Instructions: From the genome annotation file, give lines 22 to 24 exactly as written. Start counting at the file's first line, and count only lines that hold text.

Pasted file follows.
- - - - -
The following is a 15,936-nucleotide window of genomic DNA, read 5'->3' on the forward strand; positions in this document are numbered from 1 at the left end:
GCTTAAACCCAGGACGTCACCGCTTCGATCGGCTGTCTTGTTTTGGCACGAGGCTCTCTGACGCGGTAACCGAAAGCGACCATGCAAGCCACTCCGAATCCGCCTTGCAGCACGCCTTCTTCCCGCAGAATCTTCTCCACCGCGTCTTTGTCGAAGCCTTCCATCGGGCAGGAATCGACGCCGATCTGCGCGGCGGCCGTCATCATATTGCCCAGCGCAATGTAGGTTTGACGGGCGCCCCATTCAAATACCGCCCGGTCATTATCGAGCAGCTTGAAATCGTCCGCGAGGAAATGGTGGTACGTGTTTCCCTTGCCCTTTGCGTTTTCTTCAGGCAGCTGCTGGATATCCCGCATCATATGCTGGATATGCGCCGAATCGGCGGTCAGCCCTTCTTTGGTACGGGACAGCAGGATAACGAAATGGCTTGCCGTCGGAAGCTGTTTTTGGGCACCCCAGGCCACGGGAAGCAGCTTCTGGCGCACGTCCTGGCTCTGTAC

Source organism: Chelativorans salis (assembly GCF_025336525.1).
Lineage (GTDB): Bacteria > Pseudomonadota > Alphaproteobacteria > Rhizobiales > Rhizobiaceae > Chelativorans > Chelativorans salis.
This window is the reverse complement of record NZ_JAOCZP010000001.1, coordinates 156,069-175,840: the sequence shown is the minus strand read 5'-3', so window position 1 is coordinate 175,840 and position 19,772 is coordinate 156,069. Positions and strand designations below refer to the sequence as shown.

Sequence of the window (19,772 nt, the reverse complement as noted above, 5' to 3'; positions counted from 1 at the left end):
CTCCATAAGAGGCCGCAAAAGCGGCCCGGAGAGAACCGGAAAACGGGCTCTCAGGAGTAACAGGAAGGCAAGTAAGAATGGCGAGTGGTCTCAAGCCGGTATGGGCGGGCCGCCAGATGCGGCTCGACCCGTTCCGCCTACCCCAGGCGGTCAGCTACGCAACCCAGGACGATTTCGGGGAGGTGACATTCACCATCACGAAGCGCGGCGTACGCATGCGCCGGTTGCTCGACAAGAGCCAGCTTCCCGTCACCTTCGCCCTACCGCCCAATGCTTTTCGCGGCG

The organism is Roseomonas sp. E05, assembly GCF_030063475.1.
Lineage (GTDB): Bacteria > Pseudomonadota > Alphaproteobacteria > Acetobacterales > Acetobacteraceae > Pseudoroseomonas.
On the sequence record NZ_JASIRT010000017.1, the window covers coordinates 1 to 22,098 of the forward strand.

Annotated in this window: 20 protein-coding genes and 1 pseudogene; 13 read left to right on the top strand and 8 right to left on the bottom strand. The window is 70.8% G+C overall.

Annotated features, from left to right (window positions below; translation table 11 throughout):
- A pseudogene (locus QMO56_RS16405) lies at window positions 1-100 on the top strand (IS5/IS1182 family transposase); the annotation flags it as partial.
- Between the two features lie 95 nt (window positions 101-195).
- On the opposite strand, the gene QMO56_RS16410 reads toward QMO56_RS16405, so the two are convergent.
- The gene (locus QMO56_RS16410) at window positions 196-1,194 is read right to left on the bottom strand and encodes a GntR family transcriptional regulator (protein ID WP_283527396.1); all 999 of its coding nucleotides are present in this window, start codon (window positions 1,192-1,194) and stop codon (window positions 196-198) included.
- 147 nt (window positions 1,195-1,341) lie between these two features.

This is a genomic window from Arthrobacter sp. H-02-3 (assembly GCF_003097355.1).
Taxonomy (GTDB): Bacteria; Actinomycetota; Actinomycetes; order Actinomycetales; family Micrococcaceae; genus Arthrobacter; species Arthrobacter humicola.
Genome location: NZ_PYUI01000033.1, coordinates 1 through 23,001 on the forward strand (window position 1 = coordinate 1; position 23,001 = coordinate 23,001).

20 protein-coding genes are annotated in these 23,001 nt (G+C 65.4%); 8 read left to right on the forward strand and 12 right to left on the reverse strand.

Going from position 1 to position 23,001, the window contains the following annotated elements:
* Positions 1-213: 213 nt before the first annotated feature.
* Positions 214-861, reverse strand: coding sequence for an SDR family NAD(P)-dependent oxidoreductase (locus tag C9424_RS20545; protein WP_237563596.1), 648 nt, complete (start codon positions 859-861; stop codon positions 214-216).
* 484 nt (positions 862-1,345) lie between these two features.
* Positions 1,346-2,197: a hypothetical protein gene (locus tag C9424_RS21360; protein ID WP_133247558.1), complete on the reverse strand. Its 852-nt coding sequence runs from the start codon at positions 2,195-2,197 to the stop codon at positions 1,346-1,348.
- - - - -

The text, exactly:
Going from position 1 to position 23,001, the window contains the following annotated elements:
* Positions 1-213: 213 nt before the first annotated feature.
* Positions 214-861, reverse strand: coding sequence for an SDR family NAD(P)-dependent oxidoreductase (locus tag C9424_RS20545; protein WP_237563596.1), 648 nt, complete (start codon positions 859-861; stop codon positions 214-216).